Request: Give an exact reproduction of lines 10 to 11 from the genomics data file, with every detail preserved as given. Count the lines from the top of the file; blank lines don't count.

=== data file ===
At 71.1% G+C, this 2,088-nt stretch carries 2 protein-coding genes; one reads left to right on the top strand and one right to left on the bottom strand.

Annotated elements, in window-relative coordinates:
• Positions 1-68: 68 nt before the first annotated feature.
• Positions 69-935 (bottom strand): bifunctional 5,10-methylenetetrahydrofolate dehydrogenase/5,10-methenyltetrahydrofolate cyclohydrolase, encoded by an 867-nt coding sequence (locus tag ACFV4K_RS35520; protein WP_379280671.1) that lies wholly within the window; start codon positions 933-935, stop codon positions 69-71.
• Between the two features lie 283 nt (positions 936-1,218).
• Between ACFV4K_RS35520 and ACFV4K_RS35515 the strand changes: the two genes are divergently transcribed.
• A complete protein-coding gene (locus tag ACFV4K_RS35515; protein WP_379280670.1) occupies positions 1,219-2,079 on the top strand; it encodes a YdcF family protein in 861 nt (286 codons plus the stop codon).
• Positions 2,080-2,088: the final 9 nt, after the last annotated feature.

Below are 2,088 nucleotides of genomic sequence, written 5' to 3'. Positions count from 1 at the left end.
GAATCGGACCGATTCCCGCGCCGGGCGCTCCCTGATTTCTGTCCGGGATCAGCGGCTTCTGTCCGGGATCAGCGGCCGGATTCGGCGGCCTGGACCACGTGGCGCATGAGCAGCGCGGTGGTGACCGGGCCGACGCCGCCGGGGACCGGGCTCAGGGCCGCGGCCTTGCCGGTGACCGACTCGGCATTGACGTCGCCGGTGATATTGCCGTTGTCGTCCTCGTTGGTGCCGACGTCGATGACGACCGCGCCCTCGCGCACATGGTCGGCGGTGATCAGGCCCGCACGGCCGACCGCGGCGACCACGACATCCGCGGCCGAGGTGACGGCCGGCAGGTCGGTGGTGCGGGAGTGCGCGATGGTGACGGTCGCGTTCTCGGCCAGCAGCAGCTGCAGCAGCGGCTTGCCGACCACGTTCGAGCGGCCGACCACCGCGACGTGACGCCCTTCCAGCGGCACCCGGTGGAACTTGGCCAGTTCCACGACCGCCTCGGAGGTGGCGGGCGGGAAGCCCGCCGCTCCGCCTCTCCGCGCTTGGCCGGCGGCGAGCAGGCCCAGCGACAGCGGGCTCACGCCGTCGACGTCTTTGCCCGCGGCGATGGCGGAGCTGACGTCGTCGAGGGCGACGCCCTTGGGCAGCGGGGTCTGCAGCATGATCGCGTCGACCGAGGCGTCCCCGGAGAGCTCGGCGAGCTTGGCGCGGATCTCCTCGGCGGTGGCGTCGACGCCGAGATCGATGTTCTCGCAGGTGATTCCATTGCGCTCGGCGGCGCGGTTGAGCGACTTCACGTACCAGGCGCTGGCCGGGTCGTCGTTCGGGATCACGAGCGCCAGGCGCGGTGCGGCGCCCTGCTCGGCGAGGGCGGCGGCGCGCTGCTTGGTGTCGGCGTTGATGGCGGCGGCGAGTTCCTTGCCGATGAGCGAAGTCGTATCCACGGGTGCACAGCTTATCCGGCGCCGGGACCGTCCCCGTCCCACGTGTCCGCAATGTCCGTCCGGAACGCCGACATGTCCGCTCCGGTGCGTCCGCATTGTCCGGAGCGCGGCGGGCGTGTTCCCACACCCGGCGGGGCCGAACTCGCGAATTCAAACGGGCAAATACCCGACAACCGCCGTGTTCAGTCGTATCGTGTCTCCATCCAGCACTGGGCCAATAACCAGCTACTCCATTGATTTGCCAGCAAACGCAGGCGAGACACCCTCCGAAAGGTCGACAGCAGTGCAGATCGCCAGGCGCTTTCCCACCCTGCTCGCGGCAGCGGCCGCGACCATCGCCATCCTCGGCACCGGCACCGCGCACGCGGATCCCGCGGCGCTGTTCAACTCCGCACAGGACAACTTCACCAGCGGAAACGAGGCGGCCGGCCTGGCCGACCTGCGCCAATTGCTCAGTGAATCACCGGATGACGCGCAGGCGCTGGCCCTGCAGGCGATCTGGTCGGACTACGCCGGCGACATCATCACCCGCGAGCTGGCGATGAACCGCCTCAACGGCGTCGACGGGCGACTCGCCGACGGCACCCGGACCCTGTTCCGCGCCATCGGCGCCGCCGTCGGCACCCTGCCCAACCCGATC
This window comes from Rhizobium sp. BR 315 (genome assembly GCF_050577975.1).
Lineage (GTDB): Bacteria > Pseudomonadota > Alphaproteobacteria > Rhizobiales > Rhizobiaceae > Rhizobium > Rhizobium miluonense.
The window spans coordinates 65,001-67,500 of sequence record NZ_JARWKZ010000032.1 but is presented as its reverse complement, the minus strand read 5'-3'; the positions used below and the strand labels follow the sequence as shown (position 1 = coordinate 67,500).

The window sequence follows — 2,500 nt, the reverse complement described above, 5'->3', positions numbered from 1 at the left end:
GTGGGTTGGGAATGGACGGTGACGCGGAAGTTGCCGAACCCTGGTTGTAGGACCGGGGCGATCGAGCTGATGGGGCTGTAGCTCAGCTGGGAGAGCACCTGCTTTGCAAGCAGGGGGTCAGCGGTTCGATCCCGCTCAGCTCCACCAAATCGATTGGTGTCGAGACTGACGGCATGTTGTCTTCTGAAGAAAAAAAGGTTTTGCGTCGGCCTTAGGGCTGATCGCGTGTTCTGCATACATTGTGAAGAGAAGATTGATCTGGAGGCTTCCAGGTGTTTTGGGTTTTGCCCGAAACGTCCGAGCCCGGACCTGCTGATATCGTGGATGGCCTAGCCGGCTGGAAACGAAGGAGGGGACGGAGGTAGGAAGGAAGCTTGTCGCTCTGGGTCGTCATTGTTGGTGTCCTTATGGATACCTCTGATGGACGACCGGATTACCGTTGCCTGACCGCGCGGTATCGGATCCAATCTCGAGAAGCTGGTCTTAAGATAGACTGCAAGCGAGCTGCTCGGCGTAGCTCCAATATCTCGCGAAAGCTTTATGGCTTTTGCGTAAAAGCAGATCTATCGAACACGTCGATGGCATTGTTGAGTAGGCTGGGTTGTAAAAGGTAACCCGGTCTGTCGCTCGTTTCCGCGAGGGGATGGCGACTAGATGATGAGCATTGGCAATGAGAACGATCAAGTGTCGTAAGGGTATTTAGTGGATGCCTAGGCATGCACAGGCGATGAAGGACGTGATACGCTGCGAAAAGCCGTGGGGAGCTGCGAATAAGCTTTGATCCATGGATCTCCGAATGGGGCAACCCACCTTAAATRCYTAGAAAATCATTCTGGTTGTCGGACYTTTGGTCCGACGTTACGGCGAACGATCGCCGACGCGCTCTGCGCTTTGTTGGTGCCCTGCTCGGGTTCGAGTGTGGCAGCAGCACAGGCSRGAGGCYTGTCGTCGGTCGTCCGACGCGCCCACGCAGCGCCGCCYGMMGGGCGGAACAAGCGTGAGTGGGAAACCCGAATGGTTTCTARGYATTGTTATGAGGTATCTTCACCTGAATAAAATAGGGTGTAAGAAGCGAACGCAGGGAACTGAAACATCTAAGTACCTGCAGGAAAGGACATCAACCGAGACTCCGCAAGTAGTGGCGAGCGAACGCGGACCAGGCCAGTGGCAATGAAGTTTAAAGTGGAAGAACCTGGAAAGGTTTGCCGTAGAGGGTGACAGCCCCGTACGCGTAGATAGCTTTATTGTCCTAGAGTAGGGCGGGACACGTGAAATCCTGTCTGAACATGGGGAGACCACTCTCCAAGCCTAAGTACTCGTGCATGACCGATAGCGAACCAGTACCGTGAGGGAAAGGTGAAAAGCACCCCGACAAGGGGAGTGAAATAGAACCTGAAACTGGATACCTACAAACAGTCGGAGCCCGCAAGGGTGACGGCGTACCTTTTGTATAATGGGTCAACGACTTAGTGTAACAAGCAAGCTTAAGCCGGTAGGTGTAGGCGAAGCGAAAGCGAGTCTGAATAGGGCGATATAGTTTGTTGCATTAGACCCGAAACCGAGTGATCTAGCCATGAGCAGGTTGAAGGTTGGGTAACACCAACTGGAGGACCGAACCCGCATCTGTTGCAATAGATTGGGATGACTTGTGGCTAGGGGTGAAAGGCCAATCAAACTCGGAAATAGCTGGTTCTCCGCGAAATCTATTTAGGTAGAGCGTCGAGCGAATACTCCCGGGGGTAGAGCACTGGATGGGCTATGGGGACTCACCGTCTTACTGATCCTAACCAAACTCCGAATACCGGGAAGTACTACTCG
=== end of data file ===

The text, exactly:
GAATCGGACCGATTCCCGCGCCGGGCGCTCCCTGATTTCTGTCCGGGATCAGCGGCTTCTGTCCGGGATCAGCGGCCGGATTCGGCGGCCTGGACCACGTGGCGCATGAGCAGCGCGGTGGTGACCGGGCCGACGCCGCCGGGGACCGGGCTCAGGGCCGCGGCCTTGCCGGTGACCGACTCGGCATTGACGTCGCCGGTGATATTGCCGTTGTCGTCCTCGTTGGTGCCGACGTCGATGACGACCGCGCCCTCGCGCACATGGTCGGCGGTGATCAGGCCCGCACGGCCGACCGCGGCGACCACGACATCCGCGGCCGAGGTGACGGCCGGCAGGTCGGTGGTGCGGGAGTGCGCGATGGTGACGGTCGCGTTCTCGGCCAGCAGCAGCTGCAGCAGCGGCTTGCCGACCACGTTCGAGCGGCCGACCACCGCGACGTGACGCCCTTCCAGCGGCACCCGGTGGAACTTGGCCAGTTCCACGACCGCCTCGGAGGTGGCGGGCGGGAAGCCCGCCGCTCCGCCTCTCCGCGCTTGGCCGGCGGCGAGCAGGCCCAGCGACAGCGGGCTCACGCCGTCGACGTCTTTGCCCGCGGCGATGGCGGAGCTGACGTCGTCGAGGGCGACGCCCTTGGGCAGCGGGGTCTGCAGCATGATCGCGTCGACCGAGGCGTCCCCGGAGAGCTCGGCGAGCTTGGCGCGGATCTCCTCGGCGGTGGCGTCGACGCCGAGATCGATGTTCTCGCAGGTGATTCCATTGCGCTCGGCGGCGCGGTTGAGCGACTTCACGTACCAGGCGCTGGCCGGGTCGTCGTTCGGGATCACGAGCGCCAGGCGCGGTGCGGCGCCCTGCTCGGCGAGGGCGGCGGCGCGCTGCTTGGTGTCGGCGTTGATGGCGGCGGCGAGTTCCTTGCCGATGAGCGAAGTCGTATCCACGGGTGCACAGCTTATCCGGCGCCGGGACCGTCCCCGTCCCACGTGTCCGCAATGTCCGTCCGGAACGCCGACATGTCCGCTCCGGTGCGTCCGCATTGTCCGGAGCGCGGCGGGCGTGTTCCCACACCCGGCGGGGCCGAACTCGCGAATTCAAACGGGCAAATACCCGACAACCGCCGTGTTCAGTCGTATCGTGTCTCCATCCAGCACTGGGCCAATAACCAGCTACTCCATTGATTTGCCAGCAAACGCAGGCGAGACACCCTCCGAAAGGTCGACAGCAGTGCAGATCGCCAGGCGCTTTCCCACCCTGCTCGCGGCAGCGGCCGCGACCATCGCCATCCTCGGCACCGGCACCGCGCACGCGGATCCCGCGGCGCTGTTCAACTCCGCACAGGACAACTTCACCAGCGGAAACGAGGCGGCCGGCCTGGCCGACCTGCGCCAATTGCTCAGTGAATCACCGGATGACGCGCAGGCGCTGGCCCTGCAGGCGATCTGGTCGGACTACGCCGGCGACATCATCACCCGCGAGCTGGCGATGAACCGCCTCAACGGCGTCGACGGGCGACTCGCCGACGGCACCCGGACCCTGTTCCGCGCCATCGGCGCCGCCGTCGGCACCCTGCCCAACCCGATC
This window comes from Rhizobium sp. BR 315 (genome assembly GCF_050577975.1).